Then, we deleted the archivelogs received from standby1 and make sure that standby1 is not sending any archive logs to standby2 until it is converted back to physical standby. ( this way we could ensure that standby2 is applying the redologs only from the production database.)

Note that, if we didn't have the possibility to use the flashback option, we would have to recreate the standy database named standby2...

So, be careful while playing with the dataguard configuration.. Especially in cascaded environments... First check the configuration, then take the action.. In this real life case, the dataguard configuration was from primary to standby 1 and from standby 1 to standby 2.. So when standby1 became activated, that path "from standby1 to standby2" worked, and standby1 became the new primary for standby2.. Incarnation changed and standby2 became out-of-sync with the original primary. 
In order to prevent this to be happen, the dataguard flow(configuration) should have been changed before activating the standby1.

Monday, July 9, 2018

GTECH -- Summer School -- Oracle Database & Cloud & EBS for newly graduates

Once in a year, we as GTech provide training for newly graduated engineers.

In this training, we teach Sql, PL/SQL, Oracle Database & Cloud, EBS, OBIEE, BigData, ETL and more.

This year, I was the lecturer for "Database and Cloud".

Actually, I extended the lessons a little bit by explaining the EBS System Administration Fundamentals, as well. :)

The students of the classes were so curios about databases and actually Oracle in general..

It was a honour for me to present "the introduction to Oracle Database", to explain the "Cloud terms" ( including Cloud-at-customer model) and to explain the "EBS architecture".

I tried to shed a light on the important topics like Oracle Database Server Architecture, Oracle Database Process Architecture,  background processes, High availability configurations and so on..

The list of topics covered in the training was as follows;
  • Introduction to RDBMS
  • Introduction to Oracle
  • Architecture (Oracle)
  • Installation (Oracle)
  • DBA role & DBA tools
  • Introduction to Cloud
  • APPS DBA role & EBS System Administration (EBS 12.2)

While explaing these topics, I tried to share real life stories all the time..  Tried to teach them the basics of Oracle, but I also dived deep when required.

The participants asked lots of good technical questions and these made our lessons more entertaining :)

The training for Database & Cloud lasted 3 days.

While, preparing the slides for the presentations that I have used in the training, I also wrote an exam for the students..

At the end of the training, we also gave this written examination to the participiants. (35 questions )

It was a pleasure for me to teach Oracle in GTech Academy ( GTech -- Oracle University Partner)

I hope, It was useful for these guys..
I also hope I will see them (at least some of them) as successful DBAs one day :)

Following is the picture of our class..  A good memory :)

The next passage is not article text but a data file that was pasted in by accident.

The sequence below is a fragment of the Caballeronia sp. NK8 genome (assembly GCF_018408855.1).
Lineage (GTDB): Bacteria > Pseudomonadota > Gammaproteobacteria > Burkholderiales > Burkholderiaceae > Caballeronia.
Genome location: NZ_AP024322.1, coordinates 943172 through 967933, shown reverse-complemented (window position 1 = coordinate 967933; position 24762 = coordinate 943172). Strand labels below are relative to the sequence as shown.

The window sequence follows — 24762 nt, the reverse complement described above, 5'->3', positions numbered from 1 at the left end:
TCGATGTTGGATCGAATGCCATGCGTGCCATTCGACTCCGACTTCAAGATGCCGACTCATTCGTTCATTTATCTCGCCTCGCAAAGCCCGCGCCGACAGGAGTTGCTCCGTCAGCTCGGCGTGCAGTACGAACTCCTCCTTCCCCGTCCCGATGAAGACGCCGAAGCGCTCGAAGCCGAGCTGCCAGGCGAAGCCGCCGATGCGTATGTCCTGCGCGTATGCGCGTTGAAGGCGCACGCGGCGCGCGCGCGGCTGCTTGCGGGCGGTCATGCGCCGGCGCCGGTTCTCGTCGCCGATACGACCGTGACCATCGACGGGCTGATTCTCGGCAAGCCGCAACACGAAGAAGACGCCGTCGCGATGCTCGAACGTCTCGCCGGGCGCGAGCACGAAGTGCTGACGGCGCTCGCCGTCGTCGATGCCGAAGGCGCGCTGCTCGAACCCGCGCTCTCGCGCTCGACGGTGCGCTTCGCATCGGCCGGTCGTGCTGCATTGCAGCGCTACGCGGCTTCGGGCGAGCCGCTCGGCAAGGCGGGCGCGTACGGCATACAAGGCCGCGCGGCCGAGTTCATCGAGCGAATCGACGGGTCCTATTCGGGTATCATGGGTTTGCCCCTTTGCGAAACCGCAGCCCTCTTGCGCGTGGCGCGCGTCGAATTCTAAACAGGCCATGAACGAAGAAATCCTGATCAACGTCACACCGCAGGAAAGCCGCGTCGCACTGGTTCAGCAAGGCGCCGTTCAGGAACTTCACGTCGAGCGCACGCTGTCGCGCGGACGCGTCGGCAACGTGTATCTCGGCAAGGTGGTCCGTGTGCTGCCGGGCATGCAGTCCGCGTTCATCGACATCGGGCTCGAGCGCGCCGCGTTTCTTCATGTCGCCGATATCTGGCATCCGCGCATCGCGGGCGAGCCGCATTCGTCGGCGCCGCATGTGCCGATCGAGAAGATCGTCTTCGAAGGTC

Wednesday, June 6, 2018

RDBMS -- datapump -- 3 interesting problems and 3 things to consider

Recently dealed with some critical and interesting datapump problems.
These problems were basically realated with corrupted dump files, uncompleted dump files, missing Master tables and performance problems during a partitioned table import.

Let's start with the corrupted dump files..
This is very clear.. If you have corrupt dumpfile in your datapump backupset, then you won't be able to correct them.. At least Oracle doesn't have a method or tool to correct them..
There are 1 or 2 third party tools, but I didn't test them. Those tools doesn't support compressed dumpfile , anyways..
On the other hand, you can still import even if you have corrupted dumpfiles in your dumpfile backupset..
Of course, you will get fatal errors during your import.. That is unavoidable, but you can restart the import process and resume your import by skipping those errors.. At the end, you may have your data imported in your database partially..

The other interesting problem was related with the uncompleted dump files..

In our case, someone killed the expdp process during the export.. One day after that, we tried to import the dumpfiles , but we saw the errors .. Some of the dumpfiles were not there.. Master table was not there.. Master table was actually in the database, but it wasn't in any of the files in the export backup set. So we couldn't import the tables.. Datapump was complaining about the master table..

Actually, all the critical tables were already exported before someone killed the expdp.. So, what we needed to do was to find a way to import these dumpfiles.. However, impdp was not doing anything.. It was complaining about the Master table..

What we did was interesting.. We resumed the expdp job.. (it was killed 24 hours ago) So expdp continued, finished all the other tables in the list and exported the MASTER TABLE (expdp exports this table at the end) and finished its work..

Of course, the tables exported in this run were not from the same timestamp as the other ones, but at the end we got our MASTER TABLE included in the backup set and could import those critical tables using this backup set.

The last thing that I want to share with you is related with impdp performance.. Impdp can't import parallel when a partition table is already created in the database. At least, this is the case for 11gR2.